The use of emergency contraception by American women has more than doubled in recent years, according to a study released yesterday.
The study by the National Center for Health Statistics (NCHS) surveyed more than 12,000 women and found that 11 percent of sexually active women between the ages of 15 and 44 had used the morning after pill at least once between 2006 and 2010. In 2002, the study said, four percent of women had used the drug.
Fifty-nine percent of women who reported using the morning after pill between 2006 and 2010 said they only used it once, and only 24 percent reported using it twice. About half of the women surveyed said they used the pill to prevent pregnancy after the failure of another contraception method, and half used it as a backup after unprotected sex, according to NPR.
Part of the NCHS's National Survey of Family Growth, this is the first government study to closely examine the use of emergency contraception by American women since it was approved by the FDA 15 years ago. Adults 18 years and older needed a prescription to take the pill until 2006, when the FDA ruled that only women 17 and under should be required to get a doctor's note.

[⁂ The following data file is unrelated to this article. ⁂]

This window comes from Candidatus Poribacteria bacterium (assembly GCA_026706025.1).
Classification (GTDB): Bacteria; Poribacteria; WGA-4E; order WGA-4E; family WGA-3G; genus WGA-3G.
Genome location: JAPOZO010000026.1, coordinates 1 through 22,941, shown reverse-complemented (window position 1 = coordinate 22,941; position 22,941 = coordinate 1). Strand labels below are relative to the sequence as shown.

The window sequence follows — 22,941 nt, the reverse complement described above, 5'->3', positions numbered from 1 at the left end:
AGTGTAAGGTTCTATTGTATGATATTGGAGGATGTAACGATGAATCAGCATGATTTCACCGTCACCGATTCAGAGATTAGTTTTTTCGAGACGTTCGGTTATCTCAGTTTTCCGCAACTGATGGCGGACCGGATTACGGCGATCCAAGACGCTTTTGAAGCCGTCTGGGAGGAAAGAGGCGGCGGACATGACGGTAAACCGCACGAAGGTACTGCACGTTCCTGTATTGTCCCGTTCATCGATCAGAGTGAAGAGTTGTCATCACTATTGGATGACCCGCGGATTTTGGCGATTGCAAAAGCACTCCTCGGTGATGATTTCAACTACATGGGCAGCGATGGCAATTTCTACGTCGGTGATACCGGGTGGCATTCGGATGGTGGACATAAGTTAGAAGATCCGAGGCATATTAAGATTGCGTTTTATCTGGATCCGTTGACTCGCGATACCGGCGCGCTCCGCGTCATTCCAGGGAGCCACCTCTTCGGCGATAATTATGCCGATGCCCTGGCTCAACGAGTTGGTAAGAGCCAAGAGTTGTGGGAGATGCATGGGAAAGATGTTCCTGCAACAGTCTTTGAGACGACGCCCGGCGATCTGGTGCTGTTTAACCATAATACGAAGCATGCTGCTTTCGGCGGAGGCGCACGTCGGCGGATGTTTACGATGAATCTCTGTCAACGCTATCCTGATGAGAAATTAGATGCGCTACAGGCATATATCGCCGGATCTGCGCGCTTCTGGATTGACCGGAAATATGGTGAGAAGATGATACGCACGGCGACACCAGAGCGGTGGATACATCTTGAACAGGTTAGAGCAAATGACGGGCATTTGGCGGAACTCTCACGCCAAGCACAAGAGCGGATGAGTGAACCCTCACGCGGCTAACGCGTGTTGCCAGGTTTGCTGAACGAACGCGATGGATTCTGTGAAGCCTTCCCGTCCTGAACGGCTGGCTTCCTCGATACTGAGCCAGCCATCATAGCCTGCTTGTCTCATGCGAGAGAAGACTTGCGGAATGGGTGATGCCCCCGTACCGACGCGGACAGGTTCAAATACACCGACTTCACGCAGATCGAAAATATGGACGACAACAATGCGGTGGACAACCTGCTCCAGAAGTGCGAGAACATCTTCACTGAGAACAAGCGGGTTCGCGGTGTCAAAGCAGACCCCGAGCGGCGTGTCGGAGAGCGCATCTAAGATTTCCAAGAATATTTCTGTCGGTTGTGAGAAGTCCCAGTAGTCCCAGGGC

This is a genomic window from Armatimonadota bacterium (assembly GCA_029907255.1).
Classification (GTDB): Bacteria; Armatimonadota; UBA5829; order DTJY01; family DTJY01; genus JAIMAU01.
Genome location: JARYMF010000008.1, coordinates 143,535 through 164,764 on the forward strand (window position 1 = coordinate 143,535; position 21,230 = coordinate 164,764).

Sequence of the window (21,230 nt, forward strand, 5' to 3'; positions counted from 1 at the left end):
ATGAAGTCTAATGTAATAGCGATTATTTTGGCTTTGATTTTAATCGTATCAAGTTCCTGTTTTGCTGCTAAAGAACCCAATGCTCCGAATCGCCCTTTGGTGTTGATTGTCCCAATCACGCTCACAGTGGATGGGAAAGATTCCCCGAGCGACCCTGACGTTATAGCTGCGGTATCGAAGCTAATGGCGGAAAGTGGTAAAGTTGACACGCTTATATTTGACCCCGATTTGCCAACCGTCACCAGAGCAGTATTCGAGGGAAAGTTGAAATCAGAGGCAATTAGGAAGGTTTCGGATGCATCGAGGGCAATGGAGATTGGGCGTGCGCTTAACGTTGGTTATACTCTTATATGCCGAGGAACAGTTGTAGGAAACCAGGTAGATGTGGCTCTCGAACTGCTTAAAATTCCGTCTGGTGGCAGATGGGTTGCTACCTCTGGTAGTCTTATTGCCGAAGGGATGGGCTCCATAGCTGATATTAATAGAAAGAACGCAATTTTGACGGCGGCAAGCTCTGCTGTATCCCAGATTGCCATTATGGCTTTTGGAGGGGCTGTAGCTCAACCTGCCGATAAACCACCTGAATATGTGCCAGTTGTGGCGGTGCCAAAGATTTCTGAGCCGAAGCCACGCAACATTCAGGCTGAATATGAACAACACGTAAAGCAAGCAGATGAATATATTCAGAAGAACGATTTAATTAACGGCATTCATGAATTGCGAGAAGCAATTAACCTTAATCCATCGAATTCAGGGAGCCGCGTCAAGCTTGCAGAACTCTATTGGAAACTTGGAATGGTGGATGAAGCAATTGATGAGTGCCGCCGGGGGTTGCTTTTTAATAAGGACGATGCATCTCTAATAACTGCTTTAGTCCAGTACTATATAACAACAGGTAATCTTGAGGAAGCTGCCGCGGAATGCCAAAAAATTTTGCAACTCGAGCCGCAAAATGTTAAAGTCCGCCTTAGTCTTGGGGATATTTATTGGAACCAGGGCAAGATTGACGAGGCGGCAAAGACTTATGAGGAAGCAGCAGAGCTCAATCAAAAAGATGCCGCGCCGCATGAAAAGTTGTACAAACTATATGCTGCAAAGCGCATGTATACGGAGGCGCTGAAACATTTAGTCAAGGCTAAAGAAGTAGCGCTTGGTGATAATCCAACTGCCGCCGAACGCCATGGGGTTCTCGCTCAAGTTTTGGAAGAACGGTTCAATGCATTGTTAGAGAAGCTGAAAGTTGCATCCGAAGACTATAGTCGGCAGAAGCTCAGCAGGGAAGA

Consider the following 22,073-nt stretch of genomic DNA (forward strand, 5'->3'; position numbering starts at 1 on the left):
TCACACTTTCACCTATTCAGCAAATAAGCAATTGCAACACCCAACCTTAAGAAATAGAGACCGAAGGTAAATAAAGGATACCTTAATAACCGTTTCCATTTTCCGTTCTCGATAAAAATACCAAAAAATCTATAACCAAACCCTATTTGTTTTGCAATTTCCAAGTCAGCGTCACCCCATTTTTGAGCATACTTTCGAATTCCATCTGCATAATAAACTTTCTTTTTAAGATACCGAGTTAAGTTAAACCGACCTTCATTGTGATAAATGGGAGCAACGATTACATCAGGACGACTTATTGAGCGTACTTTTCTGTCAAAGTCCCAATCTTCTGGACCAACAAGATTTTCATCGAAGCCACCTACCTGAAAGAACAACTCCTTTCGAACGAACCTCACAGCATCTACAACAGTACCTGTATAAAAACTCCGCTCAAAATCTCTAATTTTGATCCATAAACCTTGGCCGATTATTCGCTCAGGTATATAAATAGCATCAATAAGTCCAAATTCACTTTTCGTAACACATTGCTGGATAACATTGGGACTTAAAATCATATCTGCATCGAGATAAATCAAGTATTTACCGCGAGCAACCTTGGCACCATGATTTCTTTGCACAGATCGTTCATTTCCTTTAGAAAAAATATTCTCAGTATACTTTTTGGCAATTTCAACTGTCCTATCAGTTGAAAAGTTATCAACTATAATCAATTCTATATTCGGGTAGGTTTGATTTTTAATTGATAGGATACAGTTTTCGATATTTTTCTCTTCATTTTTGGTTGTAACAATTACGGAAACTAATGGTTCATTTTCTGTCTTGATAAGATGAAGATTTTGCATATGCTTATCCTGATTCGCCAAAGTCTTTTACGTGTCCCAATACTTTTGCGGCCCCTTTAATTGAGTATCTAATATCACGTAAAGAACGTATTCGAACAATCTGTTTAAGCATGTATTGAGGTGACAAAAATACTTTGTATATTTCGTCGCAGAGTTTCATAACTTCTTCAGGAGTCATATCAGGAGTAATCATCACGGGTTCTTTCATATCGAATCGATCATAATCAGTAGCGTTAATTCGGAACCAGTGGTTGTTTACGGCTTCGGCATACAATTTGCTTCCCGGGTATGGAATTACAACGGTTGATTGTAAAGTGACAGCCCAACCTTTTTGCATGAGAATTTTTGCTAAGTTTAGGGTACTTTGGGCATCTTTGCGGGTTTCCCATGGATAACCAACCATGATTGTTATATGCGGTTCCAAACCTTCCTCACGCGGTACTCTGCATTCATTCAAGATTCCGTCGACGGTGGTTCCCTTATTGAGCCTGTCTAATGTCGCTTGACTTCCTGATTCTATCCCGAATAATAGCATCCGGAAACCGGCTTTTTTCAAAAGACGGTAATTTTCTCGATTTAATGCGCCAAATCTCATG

This decision remains controversial, with both the makers of emergency contraception pills and many health experts pushing to widen access to the pill and remove the current age restriction. The FDA's contentious decision was stalled for three years by debates over reproductive rights.
Twenty-three percent of the women who reported using one of the four pills approved by the FDA were between 20 to 24 years old, with women ages 30 to 44 years old accounting for only five percent of all uses. According to ABC, users of the pill were more likely to be white and have at least some college education.
According to a Princeton University report, there are four progestin-only pills specifically marketed as emergency contraception methods approved by the FDA: Plan B One-Step, Next Choice One Dose, Next Choice and Levonorgestrel Tablets. There are about 100 pills marketed as emergency contraceptives outside the US, and Levonorgestrel-only pills are accessible over-the-counter or from a pharmacist without a prescription in 60 countries.